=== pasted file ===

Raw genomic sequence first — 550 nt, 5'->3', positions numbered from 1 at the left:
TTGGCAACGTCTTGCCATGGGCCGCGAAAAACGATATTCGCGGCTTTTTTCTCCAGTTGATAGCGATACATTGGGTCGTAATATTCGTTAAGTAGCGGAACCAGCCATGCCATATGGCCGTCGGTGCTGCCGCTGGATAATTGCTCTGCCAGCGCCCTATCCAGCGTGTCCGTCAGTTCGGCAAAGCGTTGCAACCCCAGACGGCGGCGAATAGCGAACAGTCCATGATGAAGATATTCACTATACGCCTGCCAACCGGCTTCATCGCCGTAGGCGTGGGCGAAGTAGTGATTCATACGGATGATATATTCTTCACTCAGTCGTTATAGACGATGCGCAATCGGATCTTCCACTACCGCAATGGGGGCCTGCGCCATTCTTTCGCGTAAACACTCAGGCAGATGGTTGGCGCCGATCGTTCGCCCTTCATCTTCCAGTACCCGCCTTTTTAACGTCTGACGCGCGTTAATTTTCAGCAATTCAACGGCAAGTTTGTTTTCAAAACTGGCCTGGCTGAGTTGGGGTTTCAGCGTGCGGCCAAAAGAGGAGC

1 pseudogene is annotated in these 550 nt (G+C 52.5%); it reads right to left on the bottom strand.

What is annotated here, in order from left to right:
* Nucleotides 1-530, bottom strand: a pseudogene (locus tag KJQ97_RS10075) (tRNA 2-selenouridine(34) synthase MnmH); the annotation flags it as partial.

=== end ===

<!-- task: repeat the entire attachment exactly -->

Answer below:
Raw genomic sequence first — 550 nt, 5'->3', positions numbered from 1 at the left:
TTGGCAACGTCTTGCCATGGGCCGCGAAAAACGATATTCGCGGCTTTTTTCTCCAGTTGATAGCGATACATTGGGTCGTAATATTCGTTAAGTAGCGGAACCAGCCATGCCATATGGCCGTCGGTGCTGCCGCTGGATAATTGCTCTGCCAGCGCCCTATCCAGCGTGTCCGTCAGTTCGGCAAAGCGTTGCAACCCCAGACGGCGGCGAATAGCGAACAGTCCATGATGAAGATATTCACTATACGCCTGCCAACCGGCTTCATCGCCGTAGGCGTGGGCGAAGTAGTGATTCATACGGATGATATATTCTTCACTCAGTCGTTATAGACGATGCGCAATCGGATCTTCCACTACCGCAATGGGGGCCTGCGCCATTCTTTCGCGTAAACACTCAGGCAGATGGTTGGCGCCGATCGTTCGCCCTTCATCTTCCAGTACCCGCCTTTTTAACGTCTGACGCGCGTTAATTTTCAGCAATTCAACGGCAAGTTTGTTTTCAAAACTGGCCTGGCTGAGTTGGGGTTTCAGCGTGCGGCCAAAAGAGGAGC

1 pseudogene is annotated in these 550 nt (G+C 52.5%); it reads right to left on the bottom strand.

What is annotated here, in order from left to right:
* Nucleotides 1-530, bottom strand: a pseudogene (locus tag KJQ97_RS10075) (tRNA 2-selenouridine(34) synthase MnmH); the annotation flags it as partial.